Hewlett Packard Mini 2140 Notebook PC

Netbooks are primarily the domain of the consumer world, but there are a couple which target businesspeople. Hewlett Packard's Mini 2140 is one.

Netbooks are primarily the domain of the consumer world, but there are a couple which target businesspeople. Hewlett Packard's Mini 2140 is one. My US colleague Dan Ackerman reviewed it a little while ago.

I'm not going to do a complete double take here, but I do want to add my views to the pot.

The Mini 2140 isn't a featherweight at 1.1kg. But it does feel solid. The aluminum casing makes this netbook look and feel every inch the businessperson's machine, and puts the plastic shell of other netbooks firmly in consumer-land.

Screen and keyboard are both super. The screen is a 10.1-inch LED offering 1024 x 576 pixels. Yes, I know, I'd have liked the full 600 pixels of height, but actually in everyday use it works well enough. The keyboard extends to the extreme left and right edges of the casing and HP says it is 92 percent full sized. It feels superb under the fingers and I was able to work at full touch-typing speed. Not something I've been able to say about every netbook I've used.

Where I did feel let down was the touchpad. There isn't room for the two mouse buttons to sit beneath it and their positions at the left and right of the pad, while not unusual for a netbook format, is awkward. I never did really get used to it and it was may major everyday usability issue.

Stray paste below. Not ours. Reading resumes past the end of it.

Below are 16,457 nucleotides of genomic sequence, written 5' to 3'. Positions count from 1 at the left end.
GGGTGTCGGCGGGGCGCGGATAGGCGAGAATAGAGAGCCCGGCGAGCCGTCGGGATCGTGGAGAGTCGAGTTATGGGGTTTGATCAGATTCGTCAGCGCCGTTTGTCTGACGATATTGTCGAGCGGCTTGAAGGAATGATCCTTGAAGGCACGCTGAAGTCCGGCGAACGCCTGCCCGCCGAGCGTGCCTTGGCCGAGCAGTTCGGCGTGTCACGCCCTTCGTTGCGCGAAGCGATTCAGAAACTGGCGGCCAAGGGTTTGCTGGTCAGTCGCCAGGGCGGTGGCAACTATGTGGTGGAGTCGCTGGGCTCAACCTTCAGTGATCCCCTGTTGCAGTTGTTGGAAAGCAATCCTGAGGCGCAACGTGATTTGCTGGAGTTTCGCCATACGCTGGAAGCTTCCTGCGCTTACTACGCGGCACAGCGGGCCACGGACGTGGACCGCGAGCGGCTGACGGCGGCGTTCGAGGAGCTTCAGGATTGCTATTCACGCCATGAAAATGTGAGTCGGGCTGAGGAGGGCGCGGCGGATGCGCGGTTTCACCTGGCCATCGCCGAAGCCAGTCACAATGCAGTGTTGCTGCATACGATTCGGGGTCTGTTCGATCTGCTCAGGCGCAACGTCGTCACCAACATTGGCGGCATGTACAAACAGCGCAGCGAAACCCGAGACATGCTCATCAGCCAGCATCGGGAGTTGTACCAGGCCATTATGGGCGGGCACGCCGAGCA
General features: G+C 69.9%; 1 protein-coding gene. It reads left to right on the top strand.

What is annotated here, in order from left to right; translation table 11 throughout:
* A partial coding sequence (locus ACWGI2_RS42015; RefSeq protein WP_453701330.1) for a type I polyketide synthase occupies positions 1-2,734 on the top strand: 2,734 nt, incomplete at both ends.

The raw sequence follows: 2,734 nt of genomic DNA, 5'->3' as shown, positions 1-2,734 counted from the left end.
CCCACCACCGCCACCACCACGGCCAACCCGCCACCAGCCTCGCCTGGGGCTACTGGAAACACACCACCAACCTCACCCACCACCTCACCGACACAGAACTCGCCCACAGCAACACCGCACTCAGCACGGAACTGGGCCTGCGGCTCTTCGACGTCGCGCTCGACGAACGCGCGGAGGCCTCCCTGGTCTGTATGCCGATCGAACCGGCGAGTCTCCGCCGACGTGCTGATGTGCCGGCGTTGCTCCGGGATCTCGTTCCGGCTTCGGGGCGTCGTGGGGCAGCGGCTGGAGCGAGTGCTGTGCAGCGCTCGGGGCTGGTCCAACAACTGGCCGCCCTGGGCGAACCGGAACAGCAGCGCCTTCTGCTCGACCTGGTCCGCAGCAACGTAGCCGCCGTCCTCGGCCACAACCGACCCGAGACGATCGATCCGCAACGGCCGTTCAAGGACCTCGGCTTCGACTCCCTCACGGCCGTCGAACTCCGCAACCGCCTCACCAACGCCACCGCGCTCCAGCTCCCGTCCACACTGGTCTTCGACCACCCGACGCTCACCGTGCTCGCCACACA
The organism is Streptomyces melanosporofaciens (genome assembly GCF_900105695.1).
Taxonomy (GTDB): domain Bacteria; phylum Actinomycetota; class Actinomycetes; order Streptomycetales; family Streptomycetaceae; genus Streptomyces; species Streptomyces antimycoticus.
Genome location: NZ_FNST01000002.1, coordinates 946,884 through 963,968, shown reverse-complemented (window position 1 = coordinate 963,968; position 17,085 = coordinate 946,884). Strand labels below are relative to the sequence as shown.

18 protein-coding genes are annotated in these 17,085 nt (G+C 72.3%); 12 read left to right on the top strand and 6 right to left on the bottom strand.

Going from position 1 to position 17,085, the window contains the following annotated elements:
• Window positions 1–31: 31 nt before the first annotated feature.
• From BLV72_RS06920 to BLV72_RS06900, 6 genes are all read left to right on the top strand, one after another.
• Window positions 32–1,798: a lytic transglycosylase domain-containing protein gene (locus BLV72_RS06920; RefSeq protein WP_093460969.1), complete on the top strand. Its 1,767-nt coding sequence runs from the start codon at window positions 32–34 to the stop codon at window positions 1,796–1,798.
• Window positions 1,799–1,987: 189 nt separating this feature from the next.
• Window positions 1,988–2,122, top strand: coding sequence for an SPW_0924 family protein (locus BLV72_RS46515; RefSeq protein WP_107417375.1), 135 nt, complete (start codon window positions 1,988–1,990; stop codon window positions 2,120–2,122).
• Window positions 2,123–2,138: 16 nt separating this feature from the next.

In the specifications department the netbook basics are all covered. An Atom N270 processor powers the 2140 and you can opt for a 160GB drive or an 80GB solid state drive.

802.11 a, b, g and Draft-N are here as is Bluetooth. Ethernet is here too. There is no mobile 3G and no built in modem, but two USB ports are on hand if you want to use a dongle. A full sized ExpressCard slot, monitor, microphone and headphones connectors and an SD card slot round the connectivity off. There is a webcam. Windows Vista Business, XP Pro, XP Home and Vista Home Basic are all available.

I think I could live with this netbook as a mobile computer quite happily in the long term. But I don't think it could function well as my only computer.

And this is the big problem, really. As I write the HP Mini 2140 is listed at the HP Web site as costing £389 ex VAT. That's not exactly a pocket money price, and is a far cry from the least expensive of the netbooks.

I'm not the first to say it, and I won't be the last, but the crossover area at the top end of the netbook spectrum and the low end of the notebook one is difficult for the manufacturers to manage. I'm not sure HP's strategy - of calling this machine a notebook rather than a netbook - is enough to do the job.